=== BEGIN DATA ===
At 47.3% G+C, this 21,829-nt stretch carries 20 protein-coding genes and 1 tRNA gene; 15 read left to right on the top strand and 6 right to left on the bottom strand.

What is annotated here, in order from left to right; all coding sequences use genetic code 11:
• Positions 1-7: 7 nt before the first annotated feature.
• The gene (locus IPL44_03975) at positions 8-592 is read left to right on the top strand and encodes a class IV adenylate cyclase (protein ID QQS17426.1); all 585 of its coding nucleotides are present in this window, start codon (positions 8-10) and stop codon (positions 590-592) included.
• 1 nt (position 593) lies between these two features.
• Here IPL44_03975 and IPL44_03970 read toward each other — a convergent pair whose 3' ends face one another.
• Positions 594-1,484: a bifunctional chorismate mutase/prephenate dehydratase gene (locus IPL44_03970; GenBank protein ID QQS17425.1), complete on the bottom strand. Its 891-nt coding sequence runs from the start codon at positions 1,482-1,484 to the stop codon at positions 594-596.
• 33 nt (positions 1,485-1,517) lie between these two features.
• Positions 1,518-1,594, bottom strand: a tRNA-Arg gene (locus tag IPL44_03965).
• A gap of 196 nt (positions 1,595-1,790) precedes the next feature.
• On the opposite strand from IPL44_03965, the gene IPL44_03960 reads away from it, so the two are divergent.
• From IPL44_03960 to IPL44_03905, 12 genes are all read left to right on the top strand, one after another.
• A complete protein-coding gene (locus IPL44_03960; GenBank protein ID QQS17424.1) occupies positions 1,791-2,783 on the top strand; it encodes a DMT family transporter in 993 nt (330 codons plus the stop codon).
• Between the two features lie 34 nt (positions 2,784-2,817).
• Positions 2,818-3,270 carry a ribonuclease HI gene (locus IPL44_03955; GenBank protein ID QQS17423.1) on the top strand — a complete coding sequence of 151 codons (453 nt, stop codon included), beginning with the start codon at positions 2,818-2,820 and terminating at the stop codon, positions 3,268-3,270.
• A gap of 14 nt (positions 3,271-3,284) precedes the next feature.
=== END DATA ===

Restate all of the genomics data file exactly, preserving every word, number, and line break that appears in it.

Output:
At 47.3% G+C, this 21,829-nt stretch carries 20 protein-coding genes and 1 tRNA gene; 15 read left to right on the top strand and 6 right to left on the bottom strand.

What is annotated here, in order from left to right; all coding sequences use genetic code 11:
• Positions 1-7: 7 nt before the first annotated feature.
• The gene (locus IPL44_03975) at positions 8-592 is read left to right on the top strand and encodes a class IV adenylate cyclase (protein ID QQS17426.1); all 585 of its coding nucleotides are present in this window, start codon (positions 8-10) and stop codon (positions 590-592) included.
• 1 nt (position 593) lies between these two features.
• Here IPL44_03975 and IPL44_03970 read toward each other — a convergent pair whose 3' ends face one another.
• Positions 594-1,484: a bifunctional chorismate mutase/prephenate dehydratase gene (locus IPL44_03970; GenBank protein ID QQS17425.1), complete on the bottom strand. Its 891-nt coding sequence runs from the start codon at positions 1,482-1,484 to the stop codon at positions 594-596.
• 33 nt (positions 1,485-1,517) lie between these two features.
• Positions 1,518-1,594, bottom strand: a tRNA-Arg gene (locus tag IPL44_03965).
• A gap of 196 nt (positions 1,595-1,790) precedes the next feature.
• On the opposite strand from IPL44_03965, the gene IPL44_03960 reads away from it, so the two are divergent.
• From IPL44_03960 to IPL44_03905, 12 genes are all read left to right on the top strand, one after another.
• A complete protein-coding gene (locus IPL44_03960; GenBank protein ID QQS17424.1) occupies positions 1,791-2,783 on the top strand; it encodes a DMT family transporter in 993 nt (330 codons plus the stop codon).
• Between the two features lie 34 nt (positions 2,784-2,817).
• Positions 2,818-3,270 carry a ribonuclease HI gene (locus IPL44_03955; GenBank protein ID QQS17423.1) on the top strand — a complete coding sequence of 151 codons (453 nt, stop codon included), beginning with the start codon at positions 2,818-2,820 and terminating at the stop codon, positions 3,268-3,270.
• A gap of 14 nt (positions 3,271-3,284) precedes the next feature.